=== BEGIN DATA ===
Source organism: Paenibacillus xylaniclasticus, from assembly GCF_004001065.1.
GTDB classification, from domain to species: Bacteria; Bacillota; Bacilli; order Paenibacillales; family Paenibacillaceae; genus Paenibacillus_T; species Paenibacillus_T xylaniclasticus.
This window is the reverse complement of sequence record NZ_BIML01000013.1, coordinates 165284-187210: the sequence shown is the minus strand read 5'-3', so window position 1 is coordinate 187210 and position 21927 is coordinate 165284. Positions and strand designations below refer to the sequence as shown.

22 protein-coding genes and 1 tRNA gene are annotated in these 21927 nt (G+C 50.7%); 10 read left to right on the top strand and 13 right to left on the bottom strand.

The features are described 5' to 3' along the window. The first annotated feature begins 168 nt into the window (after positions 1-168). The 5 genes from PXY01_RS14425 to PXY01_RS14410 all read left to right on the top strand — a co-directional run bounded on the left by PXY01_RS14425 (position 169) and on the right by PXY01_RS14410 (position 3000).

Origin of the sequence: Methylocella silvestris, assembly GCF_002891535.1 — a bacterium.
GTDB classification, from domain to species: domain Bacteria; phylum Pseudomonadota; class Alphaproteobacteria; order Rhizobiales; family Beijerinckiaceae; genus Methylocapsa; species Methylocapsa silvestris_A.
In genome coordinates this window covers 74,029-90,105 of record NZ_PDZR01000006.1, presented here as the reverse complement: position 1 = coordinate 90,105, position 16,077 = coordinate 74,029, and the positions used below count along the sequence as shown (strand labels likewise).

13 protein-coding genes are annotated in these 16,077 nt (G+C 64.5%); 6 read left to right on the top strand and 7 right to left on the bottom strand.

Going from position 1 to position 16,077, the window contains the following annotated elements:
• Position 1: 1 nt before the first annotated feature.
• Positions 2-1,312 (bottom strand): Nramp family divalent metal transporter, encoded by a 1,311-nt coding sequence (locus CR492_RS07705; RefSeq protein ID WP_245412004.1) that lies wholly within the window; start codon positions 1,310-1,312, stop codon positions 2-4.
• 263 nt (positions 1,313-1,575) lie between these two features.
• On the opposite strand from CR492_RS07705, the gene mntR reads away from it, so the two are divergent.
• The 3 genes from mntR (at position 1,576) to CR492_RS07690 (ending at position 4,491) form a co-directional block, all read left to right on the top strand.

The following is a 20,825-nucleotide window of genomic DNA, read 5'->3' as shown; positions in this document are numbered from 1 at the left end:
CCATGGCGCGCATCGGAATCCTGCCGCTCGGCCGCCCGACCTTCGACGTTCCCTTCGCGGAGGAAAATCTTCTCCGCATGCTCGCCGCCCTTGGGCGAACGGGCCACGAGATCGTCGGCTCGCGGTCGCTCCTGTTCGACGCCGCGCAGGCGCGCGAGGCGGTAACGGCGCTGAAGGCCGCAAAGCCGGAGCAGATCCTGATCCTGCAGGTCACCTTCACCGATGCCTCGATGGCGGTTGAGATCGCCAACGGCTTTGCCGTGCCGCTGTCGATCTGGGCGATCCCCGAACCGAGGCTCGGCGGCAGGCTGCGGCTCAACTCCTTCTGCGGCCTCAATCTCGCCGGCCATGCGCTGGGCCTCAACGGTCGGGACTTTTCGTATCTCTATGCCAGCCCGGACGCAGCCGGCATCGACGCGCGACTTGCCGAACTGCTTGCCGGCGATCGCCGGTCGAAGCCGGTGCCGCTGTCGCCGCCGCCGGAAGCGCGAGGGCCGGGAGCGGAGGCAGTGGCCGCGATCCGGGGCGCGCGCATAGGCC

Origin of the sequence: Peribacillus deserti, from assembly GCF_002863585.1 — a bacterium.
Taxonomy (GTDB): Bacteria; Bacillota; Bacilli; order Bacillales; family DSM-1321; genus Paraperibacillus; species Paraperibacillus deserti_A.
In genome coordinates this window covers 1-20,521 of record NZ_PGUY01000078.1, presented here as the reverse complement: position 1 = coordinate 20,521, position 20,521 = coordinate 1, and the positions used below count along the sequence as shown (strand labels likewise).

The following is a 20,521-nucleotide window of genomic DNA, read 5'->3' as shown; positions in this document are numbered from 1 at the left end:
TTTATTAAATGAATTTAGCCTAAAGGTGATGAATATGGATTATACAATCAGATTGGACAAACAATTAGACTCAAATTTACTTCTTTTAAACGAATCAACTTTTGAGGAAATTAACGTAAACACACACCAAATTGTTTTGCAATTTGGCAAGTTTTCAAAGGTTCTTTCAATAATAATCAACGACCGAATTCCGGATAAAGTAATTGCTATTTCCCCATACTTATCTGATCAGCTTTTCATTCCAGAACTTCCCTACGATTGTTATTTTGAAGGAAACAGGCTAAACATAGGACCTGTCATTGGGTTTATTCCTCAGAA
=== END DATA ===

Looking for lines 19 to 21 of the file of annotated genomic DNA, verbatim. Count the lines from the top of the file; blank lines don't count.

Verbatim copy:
Taxonomy (GTDB): Bacteria; Bacillota; Bacilli; order Bacillales; family DSM-1321; genus Paraperibacillus; species Paraperibacillus deserti_A.
In genome coordinates this window covers 1-20,521 of record NZ_PGUY01000078.1, presented here as the reverse complement: position 1 = coordinate 20,521, position 20,521 = coordinate 1, and the positions used below count along the sequence as shown (strand labels likewise).

The following is a 20,521-nucleotide window of genomic DNA, read 5'->3' as shown; positions in this document are numbered from 1 at the left end: